Penal Company on the Falklands - A memoir of the parachute regiment at war 1982 by Philip Neame.

ARRSE Rating
4.00 star(s)
A review by @6 Gallon Pot

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Having recently read 'Goose Green' by Nigel Ely, it took me a while to get into Penal Company. Perhaps because after knowing little about the battle for Goose Green/Darwin, Nigel Ely had already educated me as to what happened. So, it took a while, but once I had, then I read voraciously. I don’t mean this to be a comparison of the two books, but I guess it’s going to seem that way. One book by a private soldier, one by a company commander.

At first I felt like I’d already read the story, I guess I had, but soon I found myself fully engrossed in the tale as told by Philip. It was interesting to read about the dynamics between the hierarchy as well as the interaction between the company commander and his ‘Toms’. The reader is swept along with the author as he describes the journey from San Carlos through to Stanley.

There is no love lost here between the Paras and the Royal Marines and that comes across frequently in his writing. The ‘mistakes’ made are laid out for the reader and punches are not pulled. Not something that I was unaware of, but shocking all the same. He’s not bitter about mistakes that got his lads killed, more philosophical, but you are left in no doubt about his feelings toward his lads that were killed due to a ‘blue on blue’ incident.

The best bit for me was the end. I’m not being facetious. but the last chapter and the epilogue is where the author deals with the aftermath of the war. The last chapter about being at home and how he and his men were treated. Then the epilogue where he looks back and lays his feeling bare about the war. You are left in no doubt of his personal opinions about the war, the immediate aftermath and the lessons learned.

Not sure how many other veterans reading this will have experienced an almost embarrassment in the way they were treated by their superiors who hadn’t been there after coming home. I for one can sympathise. My medal was chucked across her desk by my divisional officer when it was issued to me, as an afterthought to a bollocking and a trip to the Commander’s table for losing my ID card.

An enjoyable book, well written that found me engrossed and living the story.

4.5 stars out of 5

Amazon product
 
Last edited:

Fang_Farrier

LE
Kit Reviewer
I appear to have started a debate.

For clarity, I was aware that D Company, 3Para was their Patrol company.

I wished to know if the same applied to 2Para. (At the time)

Thanks to all for answering.
 

6 Gallon Pot

Old-Salt
I appear to have started a debate.

For clarity, I was aware that D Company, 3Para was their Patrol company.

I wished to know if the same applied to 2Para. (At the time)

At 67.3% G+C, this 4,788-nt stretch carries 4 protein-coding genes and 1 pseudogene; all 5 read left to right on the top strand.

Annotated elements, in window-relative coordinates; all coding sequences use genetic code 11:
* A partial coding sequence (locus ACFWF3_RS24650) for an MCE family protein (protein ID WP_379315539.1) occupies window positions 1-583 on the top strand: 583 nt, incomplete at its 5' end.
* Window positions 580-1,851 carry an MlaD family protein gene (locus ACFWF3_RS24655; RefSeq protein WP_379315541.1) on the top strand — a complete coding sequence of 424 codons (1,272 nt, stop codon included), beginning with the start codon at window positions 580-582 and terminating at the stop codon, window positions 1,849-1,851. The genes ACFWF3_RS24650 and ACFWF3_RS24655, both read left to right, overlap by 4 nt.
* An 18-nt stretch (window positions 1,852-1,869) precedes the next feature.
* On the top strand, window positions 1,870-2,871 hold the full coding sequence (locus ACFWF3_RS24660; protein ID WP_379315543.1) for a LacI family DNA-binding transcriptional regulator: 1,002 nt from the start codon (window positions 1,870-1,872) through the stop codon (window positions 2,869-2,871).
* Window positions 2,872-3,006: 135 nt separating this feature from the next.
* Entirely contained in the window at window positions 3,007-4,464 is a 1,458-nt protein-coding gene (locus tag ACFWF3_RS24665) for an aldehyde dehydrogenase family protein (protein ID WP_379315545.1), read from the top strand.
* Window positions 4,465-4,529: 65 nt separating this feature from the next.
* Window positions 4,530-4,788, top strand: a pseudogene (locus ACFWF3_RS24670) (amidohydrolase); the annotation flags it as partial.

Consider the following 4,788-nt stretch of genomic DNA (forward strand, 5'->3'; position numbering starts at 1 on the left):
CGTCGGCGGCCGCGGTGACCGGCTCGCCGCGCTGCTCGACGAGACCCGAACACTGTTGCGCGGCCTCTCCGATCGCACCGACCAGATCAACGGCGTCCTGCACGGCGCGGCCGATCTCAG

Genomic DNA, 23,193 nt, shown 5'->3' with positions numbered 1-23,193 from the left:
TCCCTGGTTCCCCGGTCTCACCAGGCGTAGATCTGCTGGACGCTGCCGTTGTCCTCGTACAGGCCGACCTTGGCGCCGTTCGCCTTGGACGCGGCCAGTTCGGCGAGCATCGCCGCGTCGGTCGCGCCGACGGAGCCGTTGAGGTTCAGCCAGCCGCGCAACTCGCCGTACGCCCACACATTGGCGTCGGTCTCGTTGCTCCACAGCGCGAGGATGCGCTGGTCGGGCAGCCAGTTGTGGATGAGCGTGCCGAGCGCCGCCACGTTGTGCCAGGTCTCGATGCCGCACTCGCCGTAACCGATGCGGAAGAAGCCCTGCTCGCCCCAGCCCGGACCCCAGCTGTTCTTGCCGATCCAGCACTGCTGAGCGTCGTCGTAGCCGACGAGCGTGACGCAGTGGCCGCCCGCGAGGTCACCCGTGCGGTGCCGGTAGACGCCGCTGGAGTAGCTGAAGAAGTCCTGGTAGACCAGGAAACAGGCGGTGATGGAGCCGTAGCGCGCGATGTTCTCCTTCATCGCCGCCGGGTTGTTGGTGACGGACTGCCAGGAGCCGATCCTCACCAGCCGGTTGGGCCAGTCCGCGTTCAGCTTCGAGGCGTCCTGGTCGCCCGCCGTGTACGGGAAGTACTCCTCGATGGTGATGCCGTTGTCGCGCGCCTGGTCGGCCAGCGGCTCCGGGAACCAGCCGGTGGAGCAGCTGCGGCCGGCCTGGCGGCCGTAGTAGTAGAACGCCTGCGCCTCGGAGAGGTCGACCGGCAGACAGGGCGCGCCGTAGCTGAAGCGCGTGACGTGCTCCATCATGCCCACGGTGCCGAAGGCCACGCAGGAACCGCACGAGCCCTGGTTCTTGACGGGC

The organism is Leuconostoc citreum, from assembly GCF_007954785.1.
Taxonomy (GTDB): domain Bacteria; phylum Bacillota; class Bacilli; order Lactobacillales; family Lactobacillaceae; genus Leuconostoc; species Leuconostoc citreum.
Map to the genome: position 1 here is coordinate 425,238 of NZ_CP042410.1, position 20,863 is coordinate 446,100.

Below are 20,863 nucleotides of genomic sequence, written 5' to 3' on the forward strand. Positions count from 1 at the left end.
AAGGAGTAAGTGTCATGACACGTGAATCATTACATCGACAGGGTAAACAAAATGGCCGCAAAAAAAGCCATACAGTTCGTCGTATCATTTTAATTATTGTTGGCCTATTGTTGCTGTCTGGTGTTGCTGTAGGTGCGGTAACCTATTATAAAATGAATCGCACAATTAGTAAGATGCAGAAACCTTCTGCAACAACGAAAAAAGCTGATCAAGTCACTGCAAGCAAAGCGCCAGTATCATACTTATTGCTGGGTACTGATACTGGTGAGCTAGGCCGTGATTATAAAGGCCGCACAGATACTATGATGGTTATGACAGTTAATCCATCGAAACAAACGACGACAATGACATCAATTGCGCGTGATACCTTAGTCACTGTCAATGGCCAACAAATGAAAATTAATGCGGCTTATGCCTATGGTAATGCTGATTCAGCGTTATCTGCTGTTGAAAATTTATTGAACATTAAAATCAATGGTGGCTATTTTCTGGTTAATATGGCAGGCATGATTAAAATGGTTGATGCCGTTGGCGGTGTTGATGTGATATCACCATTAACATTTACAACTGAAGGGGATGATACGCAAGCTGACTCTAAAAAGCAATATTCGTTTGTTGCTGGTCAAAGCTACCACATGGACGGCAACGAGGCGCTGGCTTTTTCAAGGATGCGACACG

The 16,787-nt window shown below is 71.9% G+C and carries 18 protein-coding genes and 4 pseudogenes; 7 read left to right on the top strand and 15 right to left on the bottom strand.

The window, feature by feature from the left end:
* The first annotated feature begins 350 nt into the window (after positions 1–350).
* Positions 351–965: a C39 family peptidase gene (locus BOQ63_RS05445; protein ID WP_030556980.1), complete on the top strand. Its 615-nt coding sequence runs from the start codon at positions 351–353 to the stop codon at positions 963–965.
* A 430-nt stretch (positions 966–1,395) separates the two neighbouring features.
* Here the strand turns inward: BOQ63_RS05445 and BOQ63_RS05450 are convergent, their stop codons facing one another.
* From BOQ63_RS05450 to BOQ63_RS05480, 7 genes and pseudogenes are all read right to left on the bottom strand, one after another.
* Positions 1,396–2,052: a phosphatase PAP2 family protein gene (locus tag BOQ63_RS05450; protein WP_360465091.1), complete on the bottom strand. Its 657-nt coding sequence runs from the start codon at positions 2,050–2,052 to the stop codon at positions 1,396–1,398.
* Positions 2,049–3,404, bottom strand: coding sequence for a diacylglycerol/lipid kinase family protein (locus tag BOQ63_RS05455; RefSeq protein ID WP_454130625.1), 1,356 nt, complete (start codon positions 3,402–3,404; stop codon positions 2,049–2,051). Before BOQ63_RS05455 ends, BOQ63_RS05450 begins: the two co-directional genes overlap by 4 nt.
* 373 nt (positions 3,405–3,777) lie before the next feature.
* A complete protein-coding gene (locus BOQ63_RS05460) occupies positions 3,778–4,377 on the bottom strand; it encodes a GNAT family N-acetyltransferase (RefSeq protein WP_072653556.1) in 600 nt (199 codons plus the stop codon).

Thanks to all for answering.
According to Philip Neame, no. C company was the patrol company. It has since been changed to be in line with 'normal' procedure.
 
According to Philip Neame, no. C company was the patrol company. It has since been changed to be in line with 'normal' procedure.
It went back to Confrontation with Indonesia in Borneo (63-66). They needed more SAS/SF type units to provide OP's about Indonesian Army border crossing. Guards Para Company and the Gurkha Para Company had fufilled the role. As the Parachute Regiment had supplied an independant squadron to operate with 22 SAS in Malaya from 1955 to 57 it was thought by the higher ups that they would be suitable to supply a specialist patrol company. C (Bruneval) company was selected for this role and went to Borneo. The rest of 2 Para went a bit later in 1965 for a sixth month tour.

3 Para formed a patrol company from D company and it filled the same role in Borneo in 1966. I don't think the rest of 3 Para did a six month tour there though. C Company did an independant tour in Radfan in 1967 and all three battalions formed Patrol companies in their orbat's. I am not sure how long they survived, especially during the lean manning years of the nineties. I think C Company 2 Para was a Gurkha reinforcement company for a while.
 
It went back to Confrontation with Indonesia in Borneo (63-66). They needed more SAS/SF type units to provide OP's about Indonesian Army border crossing. Guards Para Company and the Gurkha Para Company had fufilled the role. As the Parachute Regiment had supplied an independant squadron to operate with 22 SAS in Malaya from 1955 to 57 it was thought by the higher ups that they would be suitable to supply a specialist patrol company. C (Bruneval) company was selected for this role and went to Borneo. The rest of 2 Para went a bit later in 1965 for a sixth month tour.

3 Para formed a patrol company from D company and it filled the same role in Borneo in 1966. I don't think the rest of 3 Para did a six month tour there though. C Company did an independant tour in Radfan in 1967 and all three battalions formed Patrol companies in their orbat's. I am not sure how long they survived, especially during the lean manning years of the nineties. I think C Company 2 Para was a Gurkha reinforcement company for a while.
This use of Parachute battalion patrol companies continued. In 1975 D Coy 3PARA deployed to South Armagh for IIRC about two months to carry out COP type tasks. When the SAS then deployed in early ‘76 they were referred to as “D Company” for some considerable time.

Apologies for thread drift.
 

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